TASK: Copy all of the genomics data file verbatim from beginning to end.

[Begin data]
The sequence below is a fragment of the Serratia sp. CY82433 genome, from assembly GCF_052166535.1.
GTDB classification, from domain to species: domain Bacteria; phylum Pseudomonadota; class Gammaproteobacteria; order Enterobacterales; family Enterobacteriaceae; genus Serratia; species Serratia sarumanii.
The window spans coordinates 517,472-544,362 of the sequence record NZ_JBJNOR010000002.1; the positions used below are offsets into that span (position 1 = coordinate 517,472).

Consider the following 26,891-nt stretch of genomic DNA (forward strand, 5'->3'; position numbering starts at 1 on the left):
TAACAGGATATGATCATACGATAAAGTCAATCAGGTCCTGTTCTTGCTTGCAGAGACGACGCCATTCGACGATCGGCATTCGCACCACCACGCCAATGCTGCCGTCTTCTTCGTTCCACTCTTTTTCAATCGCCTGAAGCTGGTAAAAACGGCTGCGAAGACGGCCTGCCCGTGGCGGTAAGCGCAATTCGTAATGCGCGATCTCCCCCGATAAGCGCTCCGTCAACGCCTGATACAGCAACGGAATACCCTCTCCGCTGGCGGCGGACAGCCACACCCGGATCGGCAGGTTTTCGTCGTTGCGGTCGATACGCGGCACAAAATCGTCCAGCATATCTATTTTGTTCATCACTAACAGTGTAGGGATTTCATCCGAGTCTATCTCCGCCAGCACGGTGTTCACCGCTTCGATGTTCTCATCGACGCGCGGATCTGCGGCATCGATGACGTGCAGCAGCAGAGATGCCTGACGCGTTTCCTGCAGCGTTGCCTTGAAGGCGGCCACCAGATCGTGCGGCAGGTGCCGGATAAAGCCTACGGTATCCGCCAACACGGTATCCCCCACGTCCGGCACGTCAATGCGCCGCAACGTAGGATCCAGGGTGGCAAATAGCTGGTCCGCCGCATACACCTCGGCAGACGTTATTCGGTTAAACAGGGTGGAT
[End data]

The sequence below is a fragment of the Serratia sp. CY82433 genome, from assembly GCF_052166535.1.
GTDB classification, from domain to species: domain Bacteria; phylum Pseudomonadota; class Gammaproteobacteria; order Enterobacterales; family Enterobacteriaceae; genus Serratia; species Serratia sarumanii.
The window spans coordinates 517,472-544,362 of the sequence record NZ_JBJNOR010000002.1; the positions used below are offsets into that span (position 1 = coordinate 517,472).

Consider the following 26,891-nt stretch of genomic DNA (forward strand, 5'->3'; position numbering starts at 1 on the left):
TAACAGGATATGATCATACGATAAAGTCAATCAGGTCCTGTTCTTGCTTGCAGAGACGACGCCATTCGACGATCGGCATTCGCACCACCACGCCAATGCTGCCGTCTTCTTCGTTCCACTCTTTTTCAATCGCCTGAAGCTGGTAAAAACGGCTGCGAAGACGGCCTGCCCGTGGCGGTAAGCGCAATTCGTAATGCGCGATCTCCCCCGATAAGCGCTCCGTCAACGCCTGATACAGCAACGGAATACCCTCTCCGCTGGCGGCGGACAGCCACACCCGGATCGGCAGGTTTTCGTCGTTGCGGTCGATACGCGGCACAAAATCGTCCAGCATATCTATTTTGTTCATCACTAACAGTGTAGGGATTTCATCCGAGTCTATCTCCGCCAGCACGGTGTTCACCGCTTCGATGTTCTCATCGACGCGCGGATCTGCGGCATCGATGACGTGCAGCAGCAGAGATGCCTGACGCGTTTCCTGCAGCGTTGCCTTGAAGGCGGCCACCAGATCGTGCGGCAGGTGCCGGATAAAGCCTACGGTATCCGCCAACACGGTATCCCCCACGTCCGGCACGTCAATGCGCCGCAACGTAGGATCCAGGGTGGCAAATAGCTGGTCCGCCGCATACACCTCGGCAGACGTTATTCGGTTAAACAGGGTGGAT